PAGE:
Kurdish parties wronged in Turkey

Advocating for the rights of the Kurdish minority in Turkey isn’t the same as advocating terrorism, a European human rights court ruled.

The Turkish Constitutional Court ruled in 2003 that the People’s Democratic Party was acting against the state through collaboration with the outlawed Kurdistan Workers’ Party (PKK). The court decision effectively disbanded the party and barred several of its leaders from politics.

The European Court of Human Rights ruled, however, that taking a stance in opposition to government positions isn’t necessarily illegal.

“They did not incite hatred, revenge, recrimination or armed resistance,” the European court said of the pro-Kurdish political party.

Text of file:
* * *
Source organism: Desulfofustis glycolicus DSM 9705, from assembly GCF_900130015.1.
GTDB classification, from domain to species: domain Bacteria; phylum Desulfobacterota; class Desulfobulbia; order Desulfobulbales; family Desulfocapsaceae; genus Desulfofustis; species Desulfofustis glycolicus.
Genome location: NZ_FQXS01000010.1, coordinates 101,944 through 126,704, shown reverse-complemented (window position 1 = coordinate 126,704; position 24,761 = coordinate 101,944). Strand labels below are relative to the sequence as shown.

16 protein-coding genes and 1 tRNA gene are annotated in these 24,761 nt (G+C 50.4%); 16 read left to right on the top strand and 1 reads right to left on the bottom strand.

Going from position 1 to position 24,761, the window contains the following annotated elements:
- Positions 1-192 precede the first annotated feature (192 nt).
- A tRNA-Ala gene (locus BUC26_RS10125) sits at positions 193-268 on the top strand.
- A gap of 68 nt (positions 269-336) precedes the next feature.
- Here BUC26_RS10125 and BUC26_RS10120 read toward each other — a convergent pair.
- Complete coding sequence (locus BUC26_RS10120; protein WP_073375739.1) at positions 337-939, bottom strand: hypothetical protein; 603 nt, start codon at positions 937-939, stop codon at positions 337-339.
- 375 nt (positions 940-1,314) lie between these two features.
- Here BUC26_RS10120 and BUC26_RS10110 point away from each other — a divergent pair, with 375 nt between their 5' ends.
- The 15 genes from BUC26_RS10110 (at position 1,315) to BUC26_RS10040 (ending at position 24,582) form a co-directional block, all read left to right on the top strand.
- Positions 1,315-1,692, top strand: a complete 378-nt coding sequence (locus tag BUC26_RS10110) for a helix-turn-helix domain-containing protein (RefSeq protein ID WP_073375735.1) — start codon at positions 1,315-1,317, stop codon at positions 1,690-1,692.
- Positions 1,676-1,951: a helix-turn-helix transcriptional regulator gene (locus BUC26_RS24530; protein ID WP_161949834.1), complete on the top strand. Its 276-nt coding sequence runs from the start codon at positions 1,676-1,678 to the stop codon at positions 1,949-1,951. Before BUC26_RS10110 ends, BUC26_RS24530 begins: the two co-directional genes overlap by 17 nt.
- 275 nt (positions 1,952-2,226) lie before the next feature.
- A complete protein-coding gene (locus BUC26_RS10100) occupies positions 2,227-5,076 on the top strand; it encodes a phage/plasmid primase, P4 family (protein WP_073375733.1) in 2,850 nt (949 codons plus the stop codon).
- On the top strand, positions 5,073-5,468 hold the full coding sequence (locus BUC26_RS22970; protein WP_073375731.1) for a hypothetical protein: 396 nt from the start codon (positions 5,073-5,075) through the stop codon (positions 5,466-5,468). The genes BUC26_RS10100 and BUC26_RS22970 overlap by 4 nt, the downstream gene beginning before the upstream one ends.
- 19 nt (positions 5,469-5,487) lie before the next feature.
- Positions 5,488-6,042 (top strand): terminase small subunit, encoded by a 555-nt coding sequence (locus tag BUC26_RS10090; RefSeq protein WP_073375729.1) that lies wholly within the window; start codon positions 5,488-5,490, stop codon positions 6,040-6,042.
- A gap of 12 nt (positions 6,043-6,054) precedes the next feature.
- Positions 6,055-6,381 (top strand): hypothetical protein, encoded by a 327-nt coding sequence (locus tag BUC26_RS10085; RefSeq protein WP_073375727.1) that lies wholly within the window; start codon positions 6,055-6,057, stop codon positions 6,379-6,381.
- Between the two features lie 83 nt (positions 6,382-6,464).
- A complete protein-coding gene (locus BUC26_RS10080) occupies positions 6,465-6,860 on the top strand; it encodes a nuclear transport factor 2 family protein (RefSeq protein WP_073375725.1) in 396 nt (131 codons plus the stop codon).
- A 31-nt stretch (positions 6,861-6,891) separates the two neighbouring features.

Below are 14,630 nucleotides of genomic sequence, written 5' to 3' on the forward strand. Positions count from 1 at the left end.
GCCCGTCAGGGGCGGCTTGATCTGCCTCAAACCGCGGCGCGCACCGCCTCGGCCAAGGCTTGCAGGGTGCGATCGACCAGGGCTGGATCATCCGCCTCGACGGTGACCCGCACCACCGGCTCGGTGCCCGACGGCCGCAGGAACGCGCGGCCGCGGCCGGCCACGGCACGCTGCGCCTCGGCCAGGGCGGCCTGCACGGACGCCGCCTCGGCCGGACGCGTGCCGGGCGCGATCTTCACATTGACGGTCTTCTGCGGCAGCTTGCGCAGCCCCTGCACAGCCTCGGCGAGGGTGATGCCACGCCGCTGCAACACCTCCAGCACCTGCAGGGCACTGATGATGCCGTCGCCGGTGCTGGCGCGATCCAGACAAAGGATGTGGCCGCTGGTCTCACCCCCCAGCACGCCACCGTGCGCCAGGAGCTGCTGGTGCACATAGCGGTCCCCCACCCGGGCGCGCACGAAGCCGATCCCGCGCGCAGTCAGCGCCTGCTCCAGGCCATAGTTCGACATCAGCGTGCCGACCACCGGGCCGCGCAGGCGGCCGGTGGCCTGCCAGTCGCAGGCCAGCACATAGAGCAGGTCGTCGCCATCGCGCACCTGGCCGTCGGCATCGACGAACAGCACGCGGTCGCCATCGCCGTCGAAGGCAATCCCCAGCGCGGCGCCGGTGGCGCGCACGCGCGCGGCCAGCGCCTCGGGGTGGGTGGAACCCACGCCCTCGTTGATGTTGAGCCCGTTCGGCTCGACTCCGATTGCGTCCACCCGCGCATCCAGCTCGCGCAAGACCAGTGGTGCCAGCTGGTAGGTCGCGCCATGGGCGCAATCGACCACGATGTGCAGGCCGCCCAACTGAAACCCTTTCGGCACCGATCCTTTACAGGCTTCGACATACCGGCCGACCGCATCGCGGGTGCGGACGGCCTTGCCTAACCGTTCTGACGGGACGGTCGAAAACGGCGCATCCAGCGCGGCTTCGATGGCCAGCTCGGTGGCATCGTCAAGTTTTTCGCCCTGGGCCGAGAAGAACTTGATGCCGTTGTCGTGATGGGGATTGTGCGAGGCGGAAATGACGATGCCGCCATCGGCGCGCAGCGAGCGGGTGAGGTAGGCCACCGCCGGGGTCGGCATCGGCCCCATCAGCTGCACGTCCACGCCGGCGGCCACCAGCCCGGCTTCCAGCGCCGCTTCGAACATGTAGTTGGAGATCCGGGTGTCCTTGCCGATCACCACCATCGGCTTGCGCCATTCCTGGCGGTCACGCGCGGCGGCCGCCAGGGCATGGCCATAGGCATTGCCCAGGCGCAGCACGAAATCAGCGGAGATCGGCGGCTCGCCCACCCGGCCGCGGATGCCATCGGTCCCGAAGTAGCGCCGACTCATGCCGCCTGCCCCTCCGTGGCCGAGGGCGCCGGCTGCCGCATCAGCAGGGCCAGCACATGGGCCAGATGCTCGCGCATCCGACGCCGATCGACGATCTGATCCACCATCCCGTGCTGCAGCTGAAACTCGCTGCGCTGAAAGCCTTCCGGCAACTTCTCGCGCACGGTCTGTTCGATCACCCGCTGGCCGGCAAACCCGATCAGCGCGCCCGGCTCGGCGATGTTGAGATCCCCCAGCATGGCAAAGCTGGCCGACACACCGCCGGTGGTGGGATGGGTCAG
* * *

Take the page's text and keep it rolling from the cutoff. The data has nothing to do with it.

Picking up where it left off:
The European courts said that advocating on behalf of the Kurdish minority is a contradiction to democratic principles and isn’t the same thing as advocating terrorism.

The Turkish newspaper notes that Turkish courts have a reputation of banning pro-Kurdish political parties, prompting action from the European courts.

A 2009 decision to ban a pro-Kurdish party was in part to blame for a stalled effort to reconcile with Kurdish groups.

December 16, 2010.





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